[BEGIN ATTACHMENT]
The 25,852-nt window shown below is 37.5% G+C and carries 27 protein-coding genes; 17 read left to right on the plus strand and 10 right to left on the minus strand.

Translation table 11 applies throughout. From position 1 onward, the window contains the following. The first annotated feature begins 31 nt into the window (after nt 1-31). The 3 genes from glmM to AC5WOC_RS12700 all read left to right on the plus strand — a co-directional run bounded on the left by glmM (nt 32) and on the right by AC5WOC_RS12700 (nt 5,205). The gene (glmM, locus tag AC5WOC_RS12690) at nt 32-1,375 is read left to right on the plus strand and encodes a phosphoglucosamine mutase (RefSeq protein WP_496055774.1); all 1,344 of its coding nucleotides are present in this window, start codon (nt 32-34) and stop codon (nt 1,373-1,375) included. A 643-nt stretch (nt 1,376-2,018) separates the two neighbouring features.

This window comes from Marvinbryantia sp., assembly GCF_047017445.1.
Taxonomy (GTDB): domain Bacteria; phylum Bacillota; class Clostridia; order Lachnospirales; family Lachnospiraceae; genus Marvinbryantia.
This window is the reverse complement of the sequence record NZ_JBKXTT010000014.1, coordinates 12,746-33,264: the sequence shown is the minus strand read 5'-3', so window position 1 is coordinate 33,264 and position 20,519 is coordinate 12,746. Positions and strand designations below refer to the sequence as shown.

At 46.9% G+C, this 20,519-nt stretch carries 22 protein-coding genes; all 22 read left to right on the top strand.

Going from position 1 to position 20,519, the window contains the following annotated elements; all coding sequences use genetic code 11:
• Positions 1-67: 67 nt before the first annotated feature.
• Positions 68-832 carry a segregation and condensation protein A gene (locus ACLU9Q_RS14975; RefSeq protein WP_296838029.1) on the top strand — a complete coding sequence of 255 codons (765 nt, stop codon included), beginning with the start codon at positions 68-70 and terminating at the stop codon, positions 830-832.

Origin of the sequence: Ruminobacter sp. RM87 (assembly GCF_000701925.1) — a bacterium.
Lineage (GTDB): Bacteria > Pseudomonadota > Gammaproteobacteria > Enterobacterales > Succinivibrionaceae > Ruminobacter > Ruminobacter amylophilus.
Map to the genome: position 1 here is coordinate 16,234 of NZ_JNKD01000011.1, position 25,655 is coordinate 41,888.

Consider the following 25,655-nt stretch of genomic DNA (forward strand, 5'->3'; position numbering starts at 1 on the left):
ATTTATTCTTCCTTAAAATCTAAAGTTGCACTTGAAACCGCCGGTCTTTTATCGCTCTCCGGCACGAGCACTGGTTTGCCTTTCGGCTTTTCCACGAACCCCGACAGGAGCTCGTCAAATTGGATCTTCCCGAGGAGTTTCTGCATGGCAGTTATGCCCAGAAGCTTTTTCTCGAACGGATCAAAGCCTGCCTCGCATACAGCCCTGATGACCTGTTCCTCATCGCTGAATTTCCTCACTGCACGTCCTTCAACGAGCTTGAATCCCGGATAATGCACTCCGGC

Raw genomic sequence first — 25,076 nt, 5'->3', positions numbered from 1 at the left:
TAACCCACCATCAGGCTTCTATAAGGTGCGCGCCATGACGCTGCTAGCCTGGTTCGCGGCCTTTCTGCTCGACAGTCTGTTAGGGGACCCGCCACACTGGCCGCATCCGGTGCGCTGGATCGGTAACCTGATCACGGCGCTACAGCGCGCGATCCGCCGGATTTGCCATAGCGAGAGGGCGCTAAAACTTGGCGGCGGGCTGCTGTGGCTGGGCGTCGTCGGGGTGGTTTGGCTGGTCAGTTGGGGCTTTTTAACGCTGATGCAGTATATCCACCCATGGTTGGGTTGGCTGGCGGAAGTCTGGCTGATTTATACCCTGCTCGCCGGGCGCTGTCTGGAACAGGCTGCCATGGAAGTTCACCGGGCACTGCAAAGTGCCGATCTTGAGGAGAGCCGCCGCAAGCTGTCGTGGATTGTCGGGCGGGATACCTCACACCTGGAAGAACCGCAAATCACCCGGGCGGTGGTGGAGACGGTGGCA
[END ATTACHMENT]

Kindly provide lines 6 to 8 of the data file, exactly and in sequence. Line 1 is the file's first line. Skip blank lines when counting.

At 46.9% G+C, this 20,519-nt stretch carries 22 protein-coding genes; all 22 read left to right on the top strand.

Going from position 1 to position 20,519, the window contains the following annotated elements; all coding sequences use genetic code 11:
• Positions 1-67: 67 nt before the first annotated feature.